The lymphoid chemokine CCL21 triggers LFA-1 adhesive properties on human dendritic cells
SourceImmunology and Cell Biology, 89, 3, (2011), pp. 458-65
Article / Letter to editor
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Paediatrics - OUD tm 2017
Laboratory of Hematology
Immunology and Cell Biology
SubjectNCMLS 1: Infection and autoimmunity; NCMLS 2: Immune Regulation; NCMLS 2: Immune Regulation ONCOL 3: Translational research; ONCOL 3: Translational research NCMLS 2: Immune Regulation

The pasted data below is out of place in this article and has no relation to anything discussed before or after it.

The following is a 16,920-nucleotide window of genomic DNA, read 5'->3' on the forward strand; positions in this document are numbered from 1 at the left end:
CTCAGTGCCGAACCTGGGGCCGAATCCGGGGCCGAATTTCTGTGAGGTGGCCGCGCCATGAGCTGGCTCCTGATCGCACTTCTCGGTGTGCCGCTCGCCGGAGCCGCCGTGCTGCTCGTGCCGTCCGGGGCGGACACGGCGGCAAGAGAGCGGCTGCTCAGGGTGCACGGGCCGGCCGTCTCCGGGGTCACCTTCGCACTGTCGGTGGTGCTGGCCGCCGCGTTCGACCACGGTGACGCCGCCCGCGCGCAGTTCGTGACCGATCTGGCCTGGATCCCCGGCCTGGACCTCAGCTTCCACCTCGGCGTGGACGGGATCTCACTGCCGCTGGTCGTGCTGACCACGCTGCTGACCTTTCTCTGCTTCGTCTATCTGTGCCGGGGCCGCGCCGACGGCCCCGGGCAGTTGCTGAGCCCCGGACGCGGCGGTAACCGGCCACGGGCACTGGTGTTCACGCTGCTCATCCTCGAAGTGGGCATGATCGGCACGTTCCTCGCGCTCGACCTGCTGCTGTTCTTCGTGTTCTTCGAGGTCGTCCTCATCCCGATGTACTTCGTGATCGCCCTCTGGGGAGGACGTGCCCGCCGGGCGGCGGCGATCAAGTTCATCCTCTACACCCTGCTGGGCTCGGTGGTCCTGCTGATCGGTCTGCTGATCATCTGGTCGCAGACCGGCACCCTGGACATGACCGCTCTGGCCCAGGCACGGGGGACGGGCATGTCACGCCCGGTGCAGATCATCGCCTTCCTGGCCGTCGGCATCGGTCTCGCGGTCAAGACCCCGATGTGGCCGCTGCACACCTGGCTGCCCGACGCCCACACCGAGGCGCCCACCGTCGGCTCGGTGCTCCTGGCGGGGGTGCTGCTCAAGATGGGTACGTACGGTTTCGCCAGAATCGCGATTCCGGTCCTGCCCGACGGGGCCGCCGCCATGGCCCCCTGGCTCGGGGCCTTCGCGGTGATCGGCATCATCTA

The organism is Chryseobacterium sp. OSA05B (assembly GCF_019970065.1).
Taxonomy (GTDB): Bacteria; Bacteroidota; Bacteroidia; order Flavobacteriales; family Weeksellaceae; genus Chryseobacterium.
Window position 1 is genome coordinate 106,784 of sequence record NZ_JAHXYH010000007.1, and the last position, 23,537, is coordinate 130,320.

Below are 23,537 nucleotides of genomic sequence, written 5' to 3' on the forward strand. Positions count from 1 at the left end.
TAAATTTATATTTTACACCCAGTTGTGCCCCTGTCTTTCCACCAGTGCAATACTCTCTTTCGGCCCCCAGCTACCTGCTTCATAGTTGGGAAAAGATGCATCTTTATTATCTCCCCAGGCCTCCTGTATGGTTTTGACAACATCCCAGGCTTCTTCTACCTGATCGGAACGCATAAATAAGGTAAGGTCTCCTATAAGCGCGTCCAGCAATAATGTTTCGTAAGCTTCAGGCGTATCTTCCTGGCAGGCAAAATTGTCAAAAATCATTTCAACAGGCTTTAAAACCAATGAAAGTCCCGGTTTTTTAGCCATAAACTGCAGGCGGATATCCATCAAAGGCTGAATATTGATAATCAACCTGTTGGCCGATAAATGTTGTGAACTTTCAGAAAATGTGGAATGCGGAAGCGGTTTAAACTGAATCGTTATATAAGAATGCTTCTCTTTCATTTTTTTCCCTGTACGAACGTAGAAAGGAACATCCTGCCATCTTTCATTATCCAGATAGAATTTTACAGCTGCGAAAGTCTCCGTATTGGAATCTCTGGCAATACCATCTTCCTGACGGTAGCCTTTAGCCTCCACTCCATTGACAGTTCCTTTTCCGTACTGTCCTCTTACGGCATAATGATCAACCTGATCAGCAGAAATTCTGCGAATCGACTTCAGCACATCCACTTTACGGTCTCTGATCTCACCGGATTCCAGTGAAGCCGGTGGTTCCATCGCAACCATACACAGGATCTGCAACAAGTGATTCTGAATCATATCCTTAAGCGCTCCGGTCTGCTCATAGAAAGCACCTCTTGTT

Dendritic cells (DCs) are the most potent APCs, involved in the induction of immunity and tolerance. Recently we showed that during differentiation of human DCs from monocyte precursors, Lymphocyte function-associated antigen-1 (LFA-1)-binding capacity is lost, although integrin expression levels were maintained constant, suggesting a different regulation mechanism of this integrin on different cell types. However, the exact role of LFA-1 in DC adhesion and migration remains obscure. Chemokines are potent regulators of integrin function, influencing migratory and adhesive properties of leukocytes. Here, we show that upon vaccination of cancer patients with human DCs, cells that have migrated in vivo into the lymph nodes upregulated the active form of LFA-1. We further show that exposure of human DCs to the lymphoid chemokine CCL21 specifically restores the high-affinity form of LFA-1 and induces binding to its ligand ICAM-1 under low shear stress. Our data indicate that on DCs LFA-1 may function as an inducible anchor during lymphatic transmigration or within the lymph nodes. A thorough understanding of the adhesive events during the DC life cycle will help to improve the outcome of DC-based antitumor clinical trials.
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